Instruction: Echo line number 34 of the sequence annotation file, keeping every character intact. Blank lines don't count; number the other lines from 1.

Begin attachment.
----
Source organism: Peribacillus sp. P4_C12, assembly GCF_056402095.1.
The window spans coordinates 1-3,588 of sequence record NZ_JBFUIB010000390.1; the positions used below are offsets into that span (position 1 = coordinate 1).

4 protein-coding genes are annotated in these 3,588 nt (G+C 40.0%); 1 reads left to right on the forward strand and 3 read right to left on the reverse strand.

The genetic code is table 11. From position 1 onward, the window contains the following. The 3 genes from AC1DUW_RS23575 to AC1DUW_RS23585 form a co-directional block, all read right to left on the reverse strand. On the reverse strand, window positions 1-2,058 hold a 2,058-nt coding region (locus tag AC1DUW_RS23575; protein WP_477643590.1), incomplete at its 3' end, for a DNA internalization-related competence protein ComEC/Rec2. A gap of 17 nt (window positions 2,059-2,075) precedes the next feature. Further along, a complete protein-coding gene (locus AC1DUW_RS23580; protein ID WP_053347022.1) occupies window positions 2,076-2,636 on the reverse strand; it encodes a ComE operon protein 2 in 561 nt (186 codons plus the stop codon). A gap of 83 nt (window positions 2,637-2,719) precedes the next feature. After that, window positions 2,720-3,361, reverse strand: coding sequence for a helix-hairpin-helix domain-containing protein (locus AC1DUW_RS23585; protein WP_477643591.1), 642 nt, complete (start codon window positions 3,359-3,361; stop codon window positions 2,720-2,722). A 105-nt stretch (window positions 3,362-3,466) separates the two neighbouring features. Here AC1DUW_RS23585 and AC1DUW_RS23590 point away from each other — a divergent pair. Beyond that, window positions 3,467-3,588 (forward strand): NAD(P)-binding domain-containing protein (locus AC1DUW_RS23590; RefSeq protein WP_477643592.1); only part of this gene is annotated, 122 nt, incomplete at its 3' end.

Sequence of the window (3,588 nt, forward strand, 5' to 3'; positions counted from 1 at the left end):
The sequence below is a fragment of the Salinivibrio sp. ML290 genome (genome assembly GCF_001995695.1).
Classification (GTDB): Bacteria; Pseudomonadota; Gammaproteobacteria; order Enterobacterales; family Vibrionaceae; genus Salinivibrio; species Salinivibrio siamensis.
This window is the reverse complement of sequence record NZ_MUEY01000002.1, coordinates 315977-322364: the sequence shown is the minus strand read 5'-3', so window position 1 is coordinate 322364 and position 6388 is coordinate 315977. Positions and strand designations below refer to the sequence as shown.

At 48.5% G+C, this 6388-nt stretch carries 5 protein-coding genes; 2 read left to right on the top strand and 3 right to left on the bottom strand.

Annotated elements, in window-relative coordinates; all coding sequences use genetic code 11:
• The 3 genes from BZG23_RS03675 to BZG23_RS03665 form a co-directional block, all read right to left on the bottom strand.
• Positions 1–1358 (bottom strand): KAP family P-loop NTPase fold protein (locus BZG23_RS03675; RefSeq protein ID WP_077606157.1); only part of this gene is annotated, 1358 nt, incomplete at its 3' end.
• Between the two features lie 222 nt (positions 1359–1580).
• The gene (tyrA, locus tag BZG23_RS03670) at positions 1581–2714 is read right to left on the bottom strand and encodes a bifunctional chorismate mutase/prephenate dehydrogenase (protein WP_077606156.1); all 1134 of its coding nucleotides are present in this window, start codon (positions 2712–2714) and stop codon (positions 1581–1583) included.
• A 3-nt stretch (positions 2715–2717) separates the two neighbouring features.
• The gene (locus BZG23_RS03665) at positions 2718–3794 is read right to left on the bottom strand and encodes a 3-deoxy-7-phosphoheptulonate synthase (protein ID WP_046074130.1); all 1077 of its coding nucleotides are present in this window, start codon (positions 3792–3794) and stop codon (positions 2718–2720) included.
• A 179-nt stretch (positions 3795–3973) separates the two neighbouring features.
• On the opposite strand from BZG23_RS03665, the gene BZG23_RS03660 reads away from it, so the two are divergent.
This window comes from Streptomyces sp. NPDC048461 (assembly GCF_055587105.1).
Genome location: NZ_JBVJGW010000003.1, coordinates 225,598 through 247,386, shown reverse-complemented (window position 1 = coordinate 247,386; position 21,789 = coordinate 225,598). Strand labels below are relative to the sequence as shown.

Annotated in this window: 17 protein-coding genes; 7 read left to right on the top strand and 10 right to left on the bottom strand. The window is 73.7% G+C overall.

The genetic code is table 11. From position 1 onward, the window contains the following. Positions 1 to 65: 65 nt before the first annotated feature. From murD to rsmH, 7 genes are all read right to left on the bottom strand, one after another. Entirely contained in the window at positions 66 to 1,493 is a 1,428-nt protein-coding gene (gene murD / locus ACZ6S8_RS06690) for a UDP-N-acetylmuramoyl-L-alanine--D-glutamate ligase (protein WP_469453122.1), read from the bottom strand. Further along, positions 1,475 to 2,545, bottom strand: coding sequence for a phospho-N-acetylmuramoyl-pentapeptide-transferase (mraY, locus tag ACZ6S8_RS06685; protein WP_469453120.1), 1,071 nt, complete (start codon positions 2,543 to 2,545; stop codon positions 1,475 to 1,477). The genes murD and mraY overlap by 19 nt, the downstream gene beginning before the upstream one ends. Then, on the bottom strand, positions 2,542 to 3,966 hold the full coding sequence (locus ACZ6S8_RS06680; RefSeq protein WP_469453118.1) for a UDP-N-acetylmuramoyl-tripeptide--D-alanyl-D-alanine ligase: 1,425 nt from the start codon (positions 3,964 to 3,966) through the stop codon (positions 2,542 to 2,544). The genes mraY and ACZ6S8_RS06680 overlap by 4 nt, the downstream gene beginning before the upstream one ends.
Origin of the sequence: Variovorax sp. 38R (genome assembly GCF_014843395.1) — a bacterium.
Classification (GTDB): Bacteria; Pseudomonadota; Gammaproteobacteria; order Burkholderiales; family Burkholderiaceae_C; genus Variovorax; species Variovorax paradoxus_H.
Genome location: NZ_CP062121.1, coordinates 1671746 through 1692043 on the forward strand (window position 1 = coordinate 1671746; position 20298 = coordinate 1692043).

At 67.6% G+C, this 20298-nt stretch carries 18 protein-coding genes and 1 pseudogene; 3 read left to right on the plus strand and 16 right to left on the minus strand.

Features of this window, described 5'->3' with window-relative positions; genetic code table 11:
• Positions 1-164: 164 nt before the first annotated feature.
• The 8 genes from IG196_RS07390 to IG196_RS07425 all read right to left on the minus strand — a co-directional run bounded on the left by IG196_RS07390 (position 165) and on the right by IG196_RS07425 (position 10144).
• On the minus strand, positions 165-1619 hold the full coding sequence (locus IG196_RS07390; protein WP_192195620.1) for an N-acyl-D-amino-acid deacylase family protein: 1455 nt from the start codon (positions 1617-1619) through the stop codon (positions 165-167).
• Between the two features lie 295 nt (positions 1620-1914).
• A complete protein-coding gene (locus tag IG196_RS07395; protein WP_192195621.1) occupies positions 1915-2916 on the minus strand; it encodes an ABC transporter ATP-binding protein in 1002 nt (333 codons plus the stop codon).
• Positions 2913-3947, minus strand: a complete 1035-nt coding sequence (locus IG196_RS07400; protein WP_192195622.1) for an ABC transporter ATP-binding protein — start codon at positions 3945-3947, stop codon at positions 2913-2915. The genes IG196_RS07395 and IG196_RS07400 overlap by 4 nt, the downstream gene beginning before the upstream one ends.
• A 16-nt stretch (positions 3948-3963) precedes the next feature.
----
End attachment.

• A 16-nt stretch (positions 3948-3963) precedes the next feature.